A large number of projects seeking innovative solutions to social challenges find their natural habitat on the Internet. The British organisation Nesta, at the start of the Digital Social Innovation project, reviews the ten most important projects and the innovators behind them. The selection includes projects close to us, such as Goteo, Guifi and Smart Citizen.
While most organisations involved in social innovation projects use digital tools in their daily tasks, Digital Social innovation projects are built up from grassroots communities, use digital tools to achieve positive social impact and create a multiplier effect through network collaboration.
The Digital Social Innovation project is dedicated to mapping initiatives of this kind and strengthening connections between organisations and groups that use digital tools as a cornerstone for developing projects in the social innovation field in Europe. As a result of this work, Nesta organisation members Jon Kingsbury and Peter Baeck recently published an article in the British newspaper The Guardian in which they reviewed the key characters in digital social innovation. The list included initiatives close to us, such as Goteo.org, Smart Citizen and Guifi.net, as well as other outstanding projects like Arduino, Ushahidi or Fairphone.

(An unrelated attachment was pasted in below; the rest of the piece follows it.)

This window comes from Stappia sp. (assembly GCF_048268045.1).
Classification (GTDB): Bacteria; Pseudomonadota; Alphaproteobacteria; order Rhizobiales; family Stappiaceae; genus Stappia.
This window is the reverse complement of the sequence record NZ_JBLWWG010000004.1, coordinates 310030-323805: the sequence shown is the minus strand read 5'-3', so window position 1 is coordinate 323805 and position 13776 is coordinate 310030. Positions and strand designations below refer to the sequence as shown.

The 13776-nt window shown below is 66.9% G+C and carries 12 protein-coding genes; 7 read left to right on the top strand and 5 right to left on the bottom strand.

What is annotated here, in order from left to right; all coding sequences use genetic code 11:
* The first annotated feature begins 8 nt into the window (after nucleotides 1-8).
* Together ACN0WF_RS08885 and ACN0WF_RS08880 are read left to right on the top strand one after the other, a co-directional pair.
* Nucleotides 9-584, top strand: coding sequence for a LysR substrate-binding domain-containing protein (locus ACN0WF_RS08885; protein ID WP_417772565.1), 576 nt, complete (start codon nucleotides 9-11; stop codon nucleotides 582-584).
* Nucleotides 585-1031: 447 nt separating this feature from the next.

In 2012, Olivier Schulbaum, Enric Senabre and Susana Noguero founded Goteo.org, a crowdfunding platform that stood out from other existing ones in that it was intended to help finance and support independent creative and innovative initiatives that contribute to the common good, through a philosophy that encourages knowledge transfer, free and open licences, making development and contents transferable and reusable.
The Smart Citizen project of Tomás Díez, aimed at measuring air quality, temperature and noise and humidity levels in real time, thanks to an open hardware Arduino-based kit, emerged precisely as a result of a micro-financing campaign through Goteo.org. Via the platform, anyone who owns a kit can share and visualise their data with other users.
Guifi.net was the response by Ramón Roca to the disinterest of telephone operators to provide broadband access to the rural populations of Catalonia over ten years ago. By using small radio transmitters that function like wireless routers to become a node in this free, open “mesh network”, the connection is shared wirelessly with all others in its vicinity, who again share the connection wirelessly with those closest to them. With its more than 23,000 nodes, Guifi has been described as the largest mesh network in the world.